Progressive metal has become a bit predictable over the years and although a few bands like Ayreon, Between The Buried And Me, Opeth and Mastodon have found new ways to express themselves within the genre, more often than not the genre is littered with technically gifted musicians retreading already heavily trodden musical pastures and in that regard SONS OF APOLLO marches on in an almost identical trajectory. Yes, the near hour long listening experience is chock full of complex compositions gussied up with heavy guitar riffs, outstanding solos, rich keyboard atmospheric constructs and percussive technical wizardry of stunning virtuosity but guess what. This is the best album Symphony X never made and that's exactly the problem with PSYCHOTIC SYMPHONY in a nutshell and made all the more sad by the fact that this a veritable who's who in the top ranks of musical creative and technical musical expression. Only the expression part is missing.

Back to Bumblefoot. This is a guy who put his heart and soul into his first five albums where every track had more ideas stuffed into them than most bands muster up in a career and while the other members in this musical cast have had more 'normal' careers, they still have had their fingers in many pies and have exemplified a number of styles in the process. PSYCHOTIC SYMPHONY on the other hand is a woefully uninspired by-the-numbers prog metal more in the vein of Symphony X at their most progressive (think 'V') although there are some bursts into symphonic based prog rock moments when Sheridan lets loose on the keyboards. Likewise Bumblefoot dishes out some of his classic squealing guitar solos between the cracks but the problem arises from the compositions themselves as the different suites that make up the tracks sound as if they were lifted verbatim from albums such as 'The Odyssey' or classic Symphony X around the turn of millennium.

Don't get me wrong, this is quite the listenable album and one that is well delivered, divinely produced and dripping with technically challenging workouts with some nods to classic hard rock, however the whole thing comes across as woefully achronistic as if it's a long lost album from the early 2000s that has only now emerged. Add to that, the insipid lyrics and been-there-done-that overall stylistic approach. Yep. Another clone band has emerged made all the more painful by the excellent talent on board. Perhaps these guys have been so busy in their respective projects that somebody forgot to tell them that this stuff is rather overdone at this point in progressive metal history. In short, if you simply can't get enough of the Symphony X style and need to hear a modern day Starcastle does Yes version of progressive metal, by all means check this out, however for yours truly, there are too many other innovative musical gems out there to check out and when i hear this i simply want to push STOP and immediately throw in Symphony X's 'The Divine Wings Of Tragedy' instead. Not a good sign.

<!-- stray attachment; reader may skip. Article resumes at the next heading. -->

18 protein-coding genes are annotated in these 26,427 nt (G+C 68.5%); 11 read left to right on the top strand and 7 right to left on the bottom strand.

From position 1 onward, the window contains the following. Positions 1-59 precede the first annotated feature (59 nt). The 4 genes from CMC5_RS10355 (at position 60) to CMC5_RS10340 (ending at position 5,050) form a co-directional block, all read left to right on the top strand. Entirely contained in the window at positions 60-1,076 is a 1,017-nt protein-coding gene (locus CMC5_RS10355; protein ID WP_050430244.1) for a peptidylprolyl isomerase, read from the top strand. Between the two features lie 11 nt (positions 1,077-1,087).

Review by horza
4 stars Sons of Apollo are playing my home town soon. I don't live in a city with an Enormo-Dome so I was gobsmacked to learn that they will be performing 10 minutes walk from my front door. I was thus inspired to submit my first review for a couple of years now. It goes without saying that their album 'Psychotic Symphony' has been getting major rotation, so that I could pretend I know what the hell I'm talking about. Everyone knows about the Dream Theater connection within the band, but I have to go on record by saying that EVERYONE in this band pulls their weight. Mike Portnoy is a drumming god, Derek Sherinian is an awesome keyboard player, Billy Sheehan likewise a fabulous musician and Jeff Scott Soto has an amazing voice. I'm not going to disrespect the current DT singer, but I think Jeff has more of a vocal presence and authority. Not that I want James LaBrie replaced or anything, but I think if you merged SOA and DT then James might be one of the casualties. The real surprise for me was Bumblefoot. He blew me away and can fire out salvos of blistering solos, and then have moments of melodic genius.

The album opens with 'God of the Sun' and builds slowly with a Far Eastern vibe. It soon goes into Prog Metal overdrive and reminds me of Symphony X. I actually got into Symphony X before Dream Theater, and only became aware of DT when Symphony X supported them back in the day, around 10 years ago. I came away from that gig, wondering how I had missed out on DT for so long. This opening track is an epic, featuring a battle between Apollo and the encroaching darkness. No prizes for guessing who wins. Sort of wins. It's a cycle of sunlight and darkness out there, unless I've missed a memo.

'Coming Home' is a catchy Nickelback-esque track which opens with a recurring keyboard riff which burrows into your skull. Guilty pleasure confession - I like Nickelback, so I don't mind seeing similarities, particularly in the vocals. I obviously mean Nickelback in Prog-mode to the max. We then have a few bars near the end that reminds me of The Who, the guitar especially. This is a rock album isn't it?

'Signs of the Time' opens with Billy Sheehan's bass thudding away at the back of your cranium. It is another catchy number but less commercial than 'Coming Home'. Is commercial a dirty word? Should the music always be challenging and difficult to get into? This was apparently the first song written by the band when they got together and it features some jaw-droppingly phenomenal guitar from Bumblefoot.